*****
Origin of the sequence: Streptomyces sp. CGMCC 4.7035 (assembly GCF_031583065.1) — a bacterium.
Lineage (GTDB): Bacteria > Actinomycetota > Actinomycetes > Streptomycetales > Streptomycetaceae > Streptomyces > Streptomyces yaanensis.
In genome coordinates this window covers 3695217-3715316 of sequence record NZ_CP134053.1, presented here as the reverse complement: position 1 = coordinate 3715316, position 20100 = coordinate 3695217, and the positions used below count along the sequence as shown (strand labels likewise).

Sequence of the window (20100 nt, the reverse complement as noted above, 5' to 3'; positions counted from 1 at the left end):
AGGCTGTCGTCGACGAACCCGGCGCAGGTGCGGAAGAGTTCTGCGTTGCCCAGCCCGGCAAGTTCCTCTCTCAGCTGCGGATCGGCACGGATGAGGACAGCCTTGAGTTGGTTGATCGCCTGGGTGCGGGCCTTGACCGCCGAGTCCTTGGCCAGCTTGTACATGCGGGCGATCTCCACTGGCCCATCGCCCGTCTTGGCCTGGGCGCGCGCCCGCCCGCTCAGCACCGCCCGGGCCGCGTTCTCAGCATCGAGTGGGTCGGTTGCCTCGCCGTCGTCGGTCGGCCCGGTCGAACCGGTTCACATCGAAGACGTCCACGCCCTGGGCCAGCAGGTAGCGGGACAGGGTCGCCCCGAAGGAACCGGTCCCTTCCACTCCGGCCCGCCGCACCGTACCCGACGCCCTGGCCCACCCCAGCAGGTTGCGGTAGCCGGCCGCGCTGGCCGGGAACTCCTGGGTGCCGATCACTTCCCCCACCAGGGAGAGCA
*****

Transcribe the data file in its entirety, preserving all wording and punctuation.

Origin of the sequence: Streptomyces sp. CGMCC 4.7035 (assembly GCF_031583065.1) — a bacterium.
Lineage (GTDB): Bacteria > Actinomycetota > Actinomycetes > Streptomycetales > Streptomycetaceae > Streptomyces > Streptomyces yaanensis.
In genome coordinates this window covers 3695217-3715316 of sequence record NZ_CP134053.1, presented here as the reverse complement: position 1 = coordinate 3715316, position 20100 = coordinate 3695217, and the positions used below count along the sequence as shown (strand labels likewise).

Sequence of the window (20100 nt, the reverse complement as noted above, 5' to 3'; positions counted from 1 at the left end):
AGGCTGTCGTCGACGAACCCGGCGCAGGTGCGGAAGAGTTCTGCGTTGCCCAGCCCGGCAAGTTCCTCTCTCAGCTGCGGATCGGCACGGATGAGGACAGCCTTGAGTTGGTTGATCGCCTGGGTGCGGGCCTTGACCGCCGAGTCCTTGGCCAGCTTGTACATGCGGGCGATCTCCACTGGCCCATCGCCCGTCTTGGCCTGGGCGCGCGCCCGCCCGCTCAGCACCGCCCGGGCCGCGTTCTCAGCATCGAGTGGGTCGGTTGCCTCGCCGTCGTCGGTCGGCCCGGTCGAACCGGTTCACATCGAAGACGTCCACGCCCTGGGCCAGCAGGTAGCGGGACAGGGTCGCCCCGAAGGAACCGGTCCCTTCCACTCCGGCCCGCCGCACCGTACCCGACGCCCTGGCCCACCCCAGCAGGTTGCGGTAGCCGGCCGCGCTGGCCGGGAACTCCTGGGTGCCGATCACTTCCCCCACCAGGGAGAGCA